Today I'm excited to share one of my favorite apps that has been released in the last year. This post has gone through many iterations before finally being published because I understand that a lot of teachers are not super nerds like me. An app like Workflow could become overwhelming very quickly, and my goal is to make technology more accessible, not to seem complicated. Yet Workflow can be so incredibly useful, even without understanding how to create your own workflows, that I felt compelled to write about it.
So please, don't be alarmed. I think if you read all of this post, you will have an appreciation for the power of this app, and an idea of some of the things it can help you do in the classroom.
What is Workflow?
Workflow is a powerful automation app for iOS. The app allows you to string together actions to create super-actions called "workflows." These actions can be anything from taking a photo, to saving a file to Dropbox, to getting directions in Maps, or scanning a QR code. There are hundreds of actions to choose from, and they can be chained together in powerful ways, creating very efficient ways to get complicated work done in iOS.
A few examples of workflows I use regularly outside the classroom are Make PDF which will make a pdf out of almost any input and ask me what app to open the pdf in, CalMap, which pulls up the next item on my calendar and gives me driving directions to that event, and Home ETA which finds my current location, determines my travel time to get home, and texts that to my wife.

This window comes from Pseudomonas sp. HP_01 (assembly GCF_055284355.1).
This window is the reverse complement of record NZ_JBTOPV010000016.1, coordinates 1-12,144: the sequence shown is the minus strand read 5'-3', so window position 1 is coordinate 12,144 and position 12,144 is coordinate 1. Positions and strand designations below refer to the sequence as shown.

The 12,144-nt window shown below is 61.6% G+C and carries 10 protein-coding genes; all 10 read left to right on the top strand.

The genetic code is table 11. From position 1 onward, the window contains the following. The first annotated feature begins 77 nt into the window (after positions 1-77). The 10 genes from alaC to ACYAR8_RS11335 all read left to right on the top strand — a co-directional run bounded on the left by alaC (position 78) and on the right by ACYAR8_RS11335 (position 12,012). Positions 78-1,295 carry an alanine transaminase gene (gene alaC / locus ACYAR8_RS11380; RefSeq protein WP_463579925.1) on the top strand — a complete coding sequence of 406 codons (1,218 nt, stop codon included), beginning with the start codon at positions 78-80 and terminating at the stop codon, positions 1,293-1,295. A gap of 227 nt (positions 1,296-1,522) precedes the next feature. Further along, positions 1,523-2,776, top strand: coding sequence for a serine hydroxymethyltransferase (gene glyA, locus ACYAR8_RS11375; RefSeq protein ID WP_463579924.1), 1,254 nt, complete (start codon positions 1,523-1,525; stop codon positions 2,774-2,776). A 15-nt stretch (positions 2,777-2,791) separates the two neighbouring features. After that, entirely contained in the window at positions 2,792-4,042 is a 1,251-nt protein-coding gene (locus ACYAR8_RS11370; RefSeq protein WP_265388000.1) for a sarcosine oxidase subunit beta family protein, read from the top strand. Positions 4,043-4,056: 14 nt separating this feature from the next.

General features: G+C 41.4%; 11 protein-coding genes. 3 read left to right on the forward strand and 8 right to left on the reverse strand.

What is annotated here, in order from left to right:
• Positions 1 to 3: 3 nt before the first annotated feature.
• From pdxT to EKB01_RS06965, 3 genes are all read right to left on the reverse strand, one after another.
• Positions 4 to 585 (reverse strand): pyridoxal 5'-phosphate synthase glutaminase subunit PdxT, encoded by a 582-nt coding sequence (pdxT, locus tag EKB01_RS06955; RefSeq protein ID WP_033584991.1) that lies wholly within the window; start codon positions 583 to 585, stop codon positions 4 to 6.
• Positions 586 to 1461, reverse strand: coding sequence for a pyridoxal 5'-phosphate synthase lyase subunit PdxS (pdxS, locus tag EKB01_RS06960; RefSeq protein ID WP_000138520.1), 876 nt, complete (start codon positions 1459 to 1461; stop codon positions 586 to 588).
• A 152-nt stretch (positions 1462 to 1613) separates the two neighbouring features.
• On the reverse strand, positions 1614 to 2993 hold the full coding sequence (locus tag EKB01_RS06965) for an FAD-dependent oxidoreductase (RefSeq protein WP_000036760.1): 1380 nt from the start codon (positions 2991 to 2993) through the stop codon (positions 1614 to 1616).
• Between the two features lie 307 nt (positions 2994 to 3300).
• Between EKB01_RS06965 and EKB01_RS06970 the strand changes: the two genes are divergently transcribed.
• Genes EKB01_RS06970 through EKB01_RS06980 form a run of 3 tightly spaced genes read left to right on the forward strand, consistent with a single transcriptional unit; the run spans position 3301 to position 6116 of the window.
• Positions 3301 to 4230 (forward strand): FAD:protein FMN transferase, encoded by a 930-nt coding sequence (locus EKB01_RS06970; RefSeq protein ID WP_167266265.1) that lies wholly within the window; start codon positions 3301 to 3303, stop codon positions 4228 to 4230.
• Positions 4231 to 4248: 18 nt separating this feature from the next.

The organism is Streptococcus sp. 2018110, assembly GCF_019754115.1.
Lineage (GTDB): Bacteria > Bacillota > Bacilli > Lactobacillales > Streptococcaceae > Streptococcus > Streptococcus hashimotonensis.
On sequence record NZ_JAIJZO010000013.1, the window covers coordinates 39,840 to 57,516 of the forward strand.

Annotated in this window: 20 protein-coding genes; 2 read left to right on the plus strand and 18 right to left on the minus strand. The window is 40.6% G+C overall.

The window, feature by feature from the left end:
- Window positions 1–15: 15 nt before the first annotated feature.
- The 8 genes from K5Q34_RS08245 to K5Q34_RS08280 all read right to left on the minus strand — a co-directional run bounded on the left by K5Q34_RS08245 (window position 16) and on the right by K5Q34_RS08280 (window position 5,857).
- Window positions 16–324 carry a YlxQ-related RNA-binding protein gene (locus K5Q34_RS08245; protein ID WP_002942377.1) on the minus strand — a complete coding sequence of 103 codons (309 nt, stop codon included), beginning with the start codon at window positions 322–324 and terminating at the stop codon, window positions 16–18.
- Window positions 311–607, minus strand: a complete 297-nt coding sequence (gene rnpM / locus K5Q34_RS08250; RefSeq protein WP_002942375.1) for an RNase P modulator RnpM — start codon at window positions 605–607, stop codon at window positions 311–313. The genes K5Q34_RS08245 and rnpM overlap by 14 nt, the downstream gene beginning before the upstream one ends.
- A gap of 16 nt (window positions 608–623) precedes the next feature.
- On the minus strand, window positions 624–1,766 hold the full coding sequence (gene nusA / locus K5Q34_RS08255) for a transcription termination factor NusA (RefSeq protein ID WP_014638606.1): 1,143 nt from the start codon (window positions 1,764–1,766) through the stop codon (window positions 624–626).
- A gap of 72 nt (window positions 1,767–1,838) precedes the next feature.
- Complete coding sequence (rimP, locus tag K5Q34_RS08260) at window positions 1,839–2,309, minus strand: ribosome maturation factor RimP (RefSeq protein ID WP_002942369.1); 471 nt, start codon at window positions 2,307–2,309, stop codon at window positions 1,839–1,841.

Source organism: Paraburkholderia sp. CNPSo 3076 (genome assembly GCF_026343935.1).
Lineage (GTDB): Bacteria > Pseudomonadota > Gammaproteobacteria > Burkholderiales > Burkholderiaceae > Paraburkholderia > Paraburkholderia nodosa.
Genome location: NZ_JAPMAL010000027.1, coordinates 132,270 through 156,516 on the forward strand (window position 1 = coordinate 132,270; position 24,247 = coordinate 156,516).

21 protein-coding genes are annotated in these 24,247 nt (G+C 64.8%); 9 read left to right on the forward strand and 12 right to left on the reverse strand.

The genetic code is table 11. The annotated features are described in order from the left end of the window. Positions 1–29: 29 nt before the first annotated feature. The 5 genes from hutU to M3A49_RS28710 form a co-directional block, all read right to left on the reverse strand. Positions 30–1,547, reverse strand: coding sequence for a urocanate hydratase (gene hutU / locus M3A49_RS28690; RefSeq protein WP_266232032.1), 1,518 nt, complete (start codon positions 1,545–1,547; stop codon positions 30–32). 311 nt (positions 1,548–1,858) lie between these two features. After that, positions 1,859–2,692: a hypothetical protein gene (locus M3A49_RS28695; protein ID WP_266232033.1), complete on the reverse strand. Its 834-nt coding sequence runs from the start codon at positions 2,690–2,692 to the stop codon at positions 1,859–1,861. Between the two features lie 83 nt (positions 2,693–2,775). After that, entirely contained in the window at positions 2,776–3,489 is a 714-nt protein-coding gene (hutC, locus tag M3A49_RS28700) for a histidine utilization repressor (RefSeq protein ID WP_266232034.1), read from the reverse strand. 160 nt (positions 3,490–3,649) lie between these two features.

I could spend a lot more words here covering the basics of the app, or I could refer you to people like David Sparks and Federico Viticci who have better intro resources for this app than I could ever make, and spend my time sharing how the app is helping me in the classroom.
I'm going with the second option, and I think the best way to do this is just to share with you some of my workflows. There will be links to download each of these to the app on your device, so you won't have to design them yourself from scratch.
Random Student Picker
There are a few apps out there like Stick Pick where you can input a class list and then have it select students randomly. These are great, but if you already have Workflow, you can complete this same task there.
In this workflow, I have just 3 simple actions. First, a list of student names. Then "get item from list (set to random item)," followed by "Show Alert". After inputting your students names into the list, when you run the workflow, it will instantly show an alert with a name. It's fast and easy.
The workflow can be downloaded here.
Math Problem Generator
If you're anything like me, one of my biggest struggles in teaching math is coming up with example problems. I feel like my brain always goes to the same numbers for some reason. So I created a workflow to help me generate math problems using random numbers.
Because in 2nd grade, we're primarily focused on addition and subtraction, that's all this workflow can do. If you wanted to tweak it for other types of problems, you could easily do that.
When run, the workflow will prompt you to tell it what kind of problem you are doing. From there it will generate random numbers (for subtraction, I made it so the first number is always bigger than the last), and put the selected function symbol in between the two numbers to give you a problem which will pop up in an alert.